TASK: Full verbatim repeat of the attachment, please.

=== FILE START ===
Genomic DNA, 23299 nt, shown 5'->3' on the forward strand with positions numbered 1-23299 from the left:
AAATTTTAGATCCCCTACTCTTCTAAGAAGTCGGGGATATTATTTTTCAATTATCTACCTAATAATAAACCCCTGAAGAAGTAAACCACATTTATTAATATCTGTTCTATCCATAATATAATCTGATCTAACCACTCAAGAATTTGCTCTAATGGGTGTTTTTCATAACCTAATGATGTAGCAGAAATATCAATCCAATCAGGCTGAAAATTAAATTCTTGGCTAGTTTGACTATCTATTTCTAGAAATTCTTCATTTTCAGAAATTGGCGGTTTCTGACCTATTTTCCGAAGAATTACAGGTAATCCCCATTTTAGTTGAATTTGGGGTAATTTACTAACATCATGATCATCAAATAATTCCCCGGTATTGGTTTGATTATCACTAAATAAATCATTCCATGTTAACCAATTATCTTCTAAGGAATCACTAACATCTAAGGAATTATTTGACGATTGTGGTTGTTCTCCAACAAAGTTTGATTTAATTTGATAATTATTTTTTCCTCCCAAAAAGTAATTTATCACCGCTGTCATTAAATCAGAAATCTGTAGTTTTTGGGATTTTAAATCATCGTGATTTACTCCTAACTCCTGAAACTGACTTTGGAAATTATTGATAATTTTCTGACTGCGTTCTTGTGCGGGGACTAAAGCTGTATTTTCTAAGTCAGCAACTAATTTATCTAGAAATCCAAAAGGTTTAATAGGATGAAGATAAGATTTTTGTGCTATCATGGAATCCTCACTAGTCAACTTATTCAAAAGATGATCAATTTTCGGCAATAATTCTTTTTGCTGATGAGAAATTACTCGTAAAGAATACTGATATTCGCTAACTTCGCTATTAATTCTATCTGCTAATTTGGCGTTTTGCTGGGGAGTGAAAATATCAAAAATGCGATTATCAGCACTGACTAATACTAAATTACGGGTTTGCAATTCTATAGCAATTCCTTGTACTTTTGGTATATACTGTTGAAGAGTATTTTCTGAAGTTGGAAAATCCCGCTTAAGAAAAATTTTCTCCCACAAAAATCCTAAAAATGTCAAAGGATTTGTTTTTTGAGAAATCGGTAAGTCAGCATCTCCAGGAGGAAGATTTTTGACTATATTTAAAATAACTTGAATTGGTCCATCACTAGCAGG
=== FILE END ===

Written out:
Genomic DNA, 23299 nt, shown 5'->3' on the forward strand with positions numbered 1-23299 from the left:
AAATTTTAGATCCCCTACTCTTCTAAGAAGTCGGGGATATTATTTTTCAATTATCTACCTAATAATAAACCCCTGAAGAAGTAAACCACATTTATTAATATCTGTTCTATCCATAATATAATCTGATCTAACCACTCAAGAATTTGCTCTAATGGGTGTTTTTCATAACCTAATGATGTAGCAGAAATATCAATCCAATCAGGCTGAAAATTAAATTCTTGGCTAGTTTGACTATCTATTTCTAGAAATTCTTCATTTTCAGAAATTGGCGGTTTCTGACCTATTTTCCGAAGAATTACAGGTAATCCCCATTTTAGTTGAATTTGGGGTAATTTACTAACATCATGATCATCAAATAATTCCCCGGTATTGGTTTGATTATCACTAAATAAATCATTCCATGTTAACCAATTATCTTCTAAGGAATCACTAACATCTAAGGAATTATTTGACGATTGTGGTTGTTCTCCAACAAAGTTTGATTTAATTTGATAATTATTTTTTCCTCCCAAAAAGTAATTTATCACCGCTGTCATTAAATCAGAAATCTGTAGTTTTTGGGATTTTAAATCATCGTGATTTACTCCTAACTCCTGAAACTGACTTTGGAAATTATTGATAATTTTCTGACTGCGTTCTTGTGCGGGGACTAAAGCTGTATTTTCTAAGTCAGCAACTAATTTATCTAGAAATCCAAAAGGTTTAATAGGATGAAGATAAGATTTTTGTGCTATCATGGAATCCTCACTAGTCAACTTATTCAAAAGATGATCAATTTTCGGCAATAATTCTTTTTGCTGATGAGAAATTACTCGTAAAGAATACTGATATTCGCTAACTTCGCTATTAATTCTATCTGCTAATTTGGCGTTTTGCTGGGGAGTGAAAATATCAAAAATGCGATTATCAGCACTGACTAATACTAAATTACGGGTTTGCAATTCTATAGCAATTCCTTGTACTTTTGGTATATACTGTTGAAGAGTATTTTCTGAAGTTGGAAAATCCCGCTTAAGAAAAATTTTCTCCCACAAAAATCCTAAAAATGTCAAAGGATTTGTTTTTTGAGAAATCGGTAAGTCAGCATCTCCAGGAGGAAGATTTTTGACTATATTTAAAATAACTTGAATTGGTCCATCACTAGCAGG